2. Regulars. There’s real poignancy this time, because Q, the inventor of all of Bond’s gizmos, is retiring. Desmond Llewelyn has played the character in every single Bond film since “From Russia With Love” in 1963 (with the exception of “Live and Let Die” in 1973, when the producers dropped Q after an insane decision that the series needed less gimmicks). Llewelyn is now 85, and after demonstrating a few nice touches on his latest inventions, he sinks from sight in an appropriate and, darn it, touching way.3. Guest stars. Who could replace Q? John Cleese, of course. “Does this make you . . . R?” asks Bond, after Cleese demonstrates a BMW speedster with titanium armor “and six cup holders.” 4. M. Judi Dench is back for the third time as Bond’s boss M, with the same regal self-confidence she displayed as queens Elizabeth (“Shakespeare in Love”) and Victoria (“Mrs. Brown”). She does not condescend to the role, but plays it fiercely, creating an intelligence chief who actually seems focused and serious, even in the uproar of a Bond plot.

5. Sex bombs. Usually two major ones, a good girl who seems bad, and a bad girl who seems good. Both first-rate this time. Sophie Marceau plays Elektra King, daughter of a tycoon behind an oil pipeline linking the old Soviet oil fields to Europe. Denise Richards plays Christmas Jones, a nuclear scientist whose knowledge can save or doom the world. I will not reveal who is bad-good or good-bad.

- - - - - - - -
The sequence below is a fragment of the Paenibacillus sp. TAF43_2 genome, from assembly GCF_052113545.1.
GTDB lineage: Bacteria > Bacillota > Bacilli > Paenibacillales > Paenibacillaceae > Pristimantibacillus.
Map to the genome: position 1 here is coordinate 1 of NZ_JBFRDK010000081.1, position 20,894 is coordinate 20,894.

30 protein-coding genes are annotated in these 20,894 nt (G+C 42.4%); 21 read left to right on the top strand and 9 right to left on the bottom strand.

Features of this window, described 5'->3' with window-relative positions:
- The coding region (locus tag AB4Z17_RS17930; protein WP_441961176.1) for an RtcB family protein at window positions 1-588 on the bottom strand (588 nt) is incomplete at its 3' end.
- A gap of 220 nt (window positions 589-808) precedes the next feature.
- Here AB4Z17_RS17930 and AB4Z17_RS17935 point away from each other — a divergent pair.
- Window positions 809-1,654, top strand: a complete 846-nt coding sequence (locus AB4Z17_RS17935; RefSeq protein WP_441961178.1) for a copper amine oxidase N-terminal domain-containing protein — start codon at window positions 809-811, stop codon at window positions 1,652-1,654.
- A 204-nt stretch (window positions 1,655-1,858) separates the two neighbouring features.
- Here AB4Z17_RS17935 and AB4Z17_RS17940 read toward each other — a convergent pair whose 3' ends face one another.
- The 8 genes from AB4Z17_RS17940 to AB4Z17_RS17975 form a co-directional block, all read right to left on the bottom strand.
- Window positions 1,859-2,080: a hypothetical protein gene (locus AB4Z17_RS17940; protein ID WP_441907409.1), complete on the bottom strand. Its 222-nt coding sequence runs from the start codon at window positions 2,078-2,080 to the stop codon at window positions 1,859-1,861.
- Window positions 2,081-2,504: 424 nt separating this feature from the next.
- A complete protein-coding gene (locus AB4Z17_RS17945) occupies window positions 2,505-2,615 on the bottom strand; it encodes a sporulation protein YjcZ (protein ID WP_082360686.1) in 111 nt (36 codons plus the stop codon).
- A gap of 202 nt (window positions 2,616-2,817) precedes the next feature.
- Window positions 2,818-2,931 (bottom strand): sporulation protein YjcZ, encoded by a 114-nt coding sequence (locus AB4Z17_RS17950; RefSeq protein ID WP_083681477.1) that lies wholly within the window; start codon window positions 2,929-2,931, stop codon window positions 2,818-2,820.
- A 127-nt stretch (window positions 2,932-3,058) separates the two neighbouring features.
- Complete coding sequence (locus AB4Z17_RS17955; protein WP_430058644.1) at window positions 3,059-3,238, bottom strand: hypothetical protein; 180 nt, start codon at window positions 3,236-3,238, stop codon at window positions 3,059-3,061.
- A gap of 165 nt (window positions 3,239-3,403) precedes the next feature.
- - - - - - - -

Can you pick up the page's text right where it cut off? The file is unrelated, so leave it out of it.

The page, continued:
6. Chase sequences. Lots of them. By powerboat on the Thames (and across dry land, and back on the Thames) and then into a hot-air balloon. By skis down a mountain, pursued by hang-gliding, bomb-throwing para-sailers whose devices convert into snowmobiles. By land, in the BMW. Under the sea, as Bond breaks into a submarine and later pursues a villain by popping outside the sub and then in again.

7. Megalomaniacal villains. There is a terrific early appearance of the arch-terrorist Renard (Robert Carlyle). His oversized skull rises from the floor in a hologram, and then takes on flesh. M explains that a bullet in his brain is gradually robbing him of his senses, but that “he’ll grow stronger every day until he dies.” Bond walks around the hologram and reaches inside Renard’s head to trace the path of the bullet. Another villain is played by Robbie Coltrane, who gets mileage out of always seeming like he’d really prefer to be a nice guy.8. Locations. Not simply the oil field of Azerbaijan, but Frank Gehry’s new Guggenheim Museum in Bilbao, Spain, which figures in a nifty opening sequence, and the Millennium Dome on the banks of the Thames, which becomes a landing pad after a balloon explodes. Also a Hindu holy place with flames that never die.